Having a big budget doesn’t always ensure a positive return on investment in marketing, but strategically utilizing location data can increase the chances of a successful rollout.
At North Dakota Tourism, marketing manager Heather LeMoine found a way to use mobile location tracking to learn more about the differences between U.S. and Canadian travelers. Using the information, she’s been able to adjust her organization’s media plan to ensure more successful campaigns.
“We’ve had an integrated digital ad campaign for more than a decade, but tracking and performance came at the leisure of vendor reports, Google Analytics, inquiry attribution, ad effectiveness studies or visitor stories. Even text-to-enter programs didn’t return location information,” LeMoine says.
Although North Dakota Tourism works closely with its agency, Odney, to plan online media buys, LeMoine explains that it was actually a presentation at an industry conference that led her to consider opting a mobile location strategy. Hearing first-hand about the success that her colleagues at Kansas’ tourism division had experienced with a location analytics firm called Arrivalist led LeMoine to reach out to the vendor and begin planning what would ultimately become a campaign to determine which marketing messages are most likely to influence the behaviors of travelers in different geographic locations.
“Often, rural states are underserved in surveying data and data streams,” she says. “Hearing first-hand the success that Kansas was having gave me confidence that this could be a worthwhile resource for North Dakota.”
To evaluate the differences in how travelers responded to North Dakota’s advertising campaigns, Arrivalist tracked changes in the locations of consumers’ mobile devices after their devices were exposed to digital marketing messages.
Using multiple versions of an ad featuring the actor Josh Duhamel—one showing Josh ‘out on the town’ and one showing Josh hiking outdoors—Arrivalist found that the ‘out on the town’ ads were most popular with younger urban fans of the television show Fargo. Ads that showed Duhamel hiking outdoors were more popular with Canadians, who don’t have easy access to watch Fargo on television, compared to Americans who watch the show.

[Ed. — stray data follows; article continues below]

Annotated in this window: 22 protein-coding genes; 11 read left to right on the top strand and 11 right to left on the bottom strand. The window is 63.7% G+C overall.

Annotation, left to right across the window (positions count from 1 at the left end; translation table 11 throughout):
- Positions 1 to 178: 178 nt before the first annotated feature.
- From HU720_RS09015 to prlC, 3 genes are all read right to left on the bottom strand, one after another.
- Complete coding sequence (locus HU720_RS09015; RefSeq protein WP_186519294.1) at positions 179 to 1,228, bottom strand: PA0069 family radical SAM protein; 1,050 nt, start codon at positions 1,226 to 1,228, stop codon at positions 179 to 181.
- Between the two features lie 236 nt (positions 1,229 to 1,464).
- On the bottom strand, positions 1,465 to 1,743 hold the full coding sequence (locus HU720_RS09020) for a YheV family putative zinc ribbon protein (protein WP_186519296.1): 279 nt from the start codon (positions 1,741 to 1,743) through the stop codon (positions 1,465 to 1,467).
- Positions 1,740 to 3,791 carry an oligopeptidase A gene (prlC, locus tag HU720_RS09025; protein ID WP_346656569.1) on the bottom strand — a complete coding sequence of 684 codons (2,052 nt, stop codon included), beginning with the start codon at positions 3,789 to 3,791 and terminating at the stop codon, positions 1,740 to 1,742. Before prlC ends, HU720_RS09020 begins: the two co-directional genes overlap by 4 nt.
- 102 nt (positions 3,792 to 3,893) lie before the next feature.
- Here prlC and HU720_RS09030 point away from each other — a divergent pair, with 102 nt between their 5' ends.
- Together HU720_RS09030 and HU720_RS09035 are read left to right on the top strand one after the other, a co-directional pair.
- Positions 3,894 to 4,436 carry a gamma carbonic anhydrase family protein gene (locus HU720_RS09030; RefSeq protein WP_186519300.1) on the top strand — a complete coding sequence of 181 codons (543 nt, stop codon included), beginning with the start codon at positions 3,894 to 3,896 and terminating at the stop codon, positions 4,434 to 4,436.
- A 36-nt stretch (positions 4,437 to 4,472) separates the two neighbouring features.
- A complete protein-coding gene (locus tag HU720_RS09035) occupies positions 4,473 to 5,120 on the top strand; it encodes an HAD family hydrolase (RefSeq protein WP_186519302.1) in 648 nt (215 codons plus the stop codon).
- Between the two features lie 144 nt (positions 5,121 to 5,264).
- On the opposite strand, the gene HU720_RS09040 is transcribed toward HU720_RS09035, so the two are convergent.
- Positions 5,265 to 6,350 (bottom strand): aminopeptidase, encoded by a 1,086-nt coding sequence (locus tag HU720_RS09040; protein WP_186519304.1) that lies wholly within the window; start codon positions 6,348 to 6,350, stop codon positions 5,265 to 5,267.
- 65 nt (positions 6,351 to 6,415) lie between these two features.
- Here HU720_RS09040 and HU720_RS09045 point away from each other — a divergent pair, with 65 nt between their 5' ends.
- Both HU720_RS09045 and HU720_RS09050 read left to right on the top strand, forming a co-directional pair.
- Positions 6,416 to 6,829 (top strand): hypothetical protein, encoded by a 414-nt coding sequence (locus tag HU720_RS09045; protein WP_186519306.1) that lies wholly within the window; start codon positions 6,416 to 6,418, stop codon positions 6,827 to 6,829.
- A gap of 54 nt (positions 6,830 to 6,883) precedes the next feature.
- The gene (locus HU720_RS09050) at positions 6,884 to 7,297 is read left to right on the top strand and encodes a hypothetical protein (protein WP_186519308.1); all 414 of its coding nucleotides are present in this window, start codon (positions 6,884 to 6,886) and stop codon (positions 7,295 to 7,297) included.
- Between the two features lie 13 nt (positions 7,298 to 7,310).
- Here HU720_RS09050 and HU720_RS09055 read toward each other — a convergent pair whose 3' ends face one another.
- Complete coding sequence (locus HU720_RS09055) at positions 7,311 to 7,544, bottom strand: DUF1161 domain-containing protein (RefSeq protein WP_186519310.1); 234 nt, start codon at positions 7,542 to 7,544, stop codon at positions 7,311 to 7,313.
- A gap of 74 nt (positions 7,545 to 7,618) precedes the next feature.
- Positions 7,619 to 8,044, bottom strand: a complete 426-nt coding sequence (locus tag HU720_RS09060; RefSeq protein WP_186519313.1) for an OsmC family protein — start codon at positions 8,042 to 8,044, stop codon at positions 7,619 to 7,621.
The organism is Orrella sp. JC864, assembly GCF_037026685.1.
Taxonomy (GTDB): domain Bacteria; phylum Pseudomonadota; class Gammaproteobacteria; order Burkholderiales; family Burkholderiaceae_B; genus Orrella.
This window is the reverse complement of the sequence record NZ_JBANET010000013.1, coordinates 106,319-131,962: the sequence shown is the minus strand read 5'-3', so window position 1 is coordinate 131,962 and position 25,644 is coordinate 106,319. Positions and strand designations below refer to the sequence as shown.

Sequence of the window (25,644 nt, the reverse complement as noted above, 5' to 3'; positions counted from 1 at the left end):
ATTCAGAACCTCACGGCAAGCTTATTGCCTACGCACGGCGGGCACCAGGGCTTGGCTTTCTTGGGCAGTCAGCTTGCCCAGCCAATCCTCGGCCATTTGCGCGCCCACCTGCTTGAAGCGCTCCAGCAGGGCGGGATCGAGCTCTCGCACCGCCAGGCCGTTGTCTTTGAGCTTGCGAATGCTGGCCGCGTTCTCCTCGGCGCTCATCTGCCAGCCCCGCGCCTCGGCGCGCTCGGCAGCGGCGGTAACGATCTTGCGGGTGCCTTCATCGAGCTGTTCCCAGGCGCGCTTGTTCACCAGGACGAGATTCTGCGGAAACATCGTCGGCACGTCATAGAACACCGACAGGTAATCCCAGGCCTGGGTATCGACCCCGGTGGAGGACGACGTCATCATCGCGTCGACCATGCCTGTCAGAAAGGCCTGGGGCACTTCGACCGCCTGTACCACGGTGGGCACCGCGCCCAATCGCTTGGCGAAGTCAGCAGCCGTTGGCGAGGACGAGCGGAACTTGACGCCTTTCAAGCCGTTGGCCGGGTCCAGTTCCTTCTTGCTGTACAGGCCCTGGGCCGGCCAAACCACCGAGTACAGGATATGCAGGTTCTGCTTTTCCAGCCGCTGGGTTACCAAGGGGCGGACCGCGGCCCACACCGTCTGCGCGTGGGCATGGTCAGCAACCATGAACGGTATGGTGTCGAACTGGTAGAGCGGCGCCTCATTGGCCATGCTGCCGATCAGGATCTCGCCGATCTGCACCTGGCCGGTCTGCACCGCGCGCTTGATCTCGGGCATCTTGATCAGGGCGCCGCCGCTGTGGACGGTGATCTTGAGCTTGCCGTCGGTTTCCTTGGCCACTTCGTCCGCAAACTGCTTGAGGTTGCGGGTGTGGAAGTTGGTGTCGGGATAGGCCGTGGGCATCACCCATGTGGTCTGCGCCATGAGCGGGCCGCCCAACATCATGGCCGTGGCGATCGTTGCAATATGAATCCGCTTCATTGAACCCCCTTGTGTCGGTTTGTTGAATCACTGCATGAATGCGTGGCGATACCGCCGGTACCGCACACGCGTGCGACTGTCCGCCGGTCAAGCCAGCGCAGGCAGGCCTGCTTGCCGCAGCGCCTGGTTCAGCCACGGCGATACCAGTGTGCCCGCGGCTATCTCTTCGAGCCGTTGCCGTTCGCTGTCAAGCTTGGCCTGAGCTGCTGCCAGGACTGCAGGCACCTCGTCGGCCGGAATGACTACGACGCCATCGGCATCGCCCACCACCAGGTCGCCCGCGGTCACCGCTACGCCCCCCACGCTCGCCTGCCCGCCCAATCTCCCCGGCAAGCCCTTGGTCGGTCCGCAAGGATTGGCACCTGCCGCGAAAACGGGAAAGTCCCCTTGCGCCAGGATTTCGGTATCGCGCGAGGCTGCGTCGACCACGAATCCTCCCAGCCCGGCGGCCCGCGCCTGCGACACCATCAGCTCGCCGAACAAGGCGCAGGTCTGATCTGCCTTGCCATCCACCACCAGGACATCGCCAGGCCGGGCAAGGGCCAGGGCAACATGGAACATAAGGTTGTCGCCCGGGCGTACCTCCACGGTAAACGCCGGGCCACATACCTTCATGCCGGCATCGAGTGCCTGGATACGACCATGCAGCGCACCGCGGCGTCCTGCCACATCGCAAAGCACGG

“By the time we integrated Arrivalist’s technology, we were already working with a refined set of vendors known for producing good results. Plus, these vendors were implementing both U.S. and Canadian advertising programs for us. Because we were using the same vendors and the same creative on both sides of the border, the insights we gained through Arrivalist changed our creative strategy,” LeMoine says.
Past visitor studies and secondary research had showed that Canadians were visiting North Dakota for weekend shopping, dining, and entertainment, while U.S. travelers were primarily motivated by North Dakota’s national and state parks. But LeMoine says Arrivalist found that city experience ads were doing better in domestic rotation, and the organization’s promotion of Theodore Roosevelt National Park in Canada far exceeded the other creatives in generating arrivals.
Those results changed North Dakota Tourism’s media strategy going into 2017, leading to a 133% increase in digital ad performance. LeMoine says she’s also tracked 19% more verified arrivals year-to-date, and on the traditional inquiry side, Canadian inquiries are up 13%.
“The location verification that Arrivalist shows through their dashboards echoes where we’re geo-targeting and reinforces those media buying strategies,” she says. “In fact, we’re increasing our spend in the Chicago DMA in 2018 because of the arrivals we’re seeing from that market.”
Not only did the data gathered by Arrivalist alter North Dakota Tourism’s creative programming, but it all prompted LeMoine to invest more in video, which was associated with higher rates of completion and verified arrivals. Overall, the organization is allocating 4% more budget into digital campaigns in 2018.
LeMoine says the data she’s been able to collect has been useful not just for planning her campaigns, but also in determining which vendors are underperforming in terms of ROI.
“Some media vendors simply did not make the cut in 2018 because we aren’t seeing arrivals or site traffic from those investments,” she says. “Likewise, those vendors who are high performers, we’re increasing our programming.”
Stephanie Miles is a senior editor at Street Fight.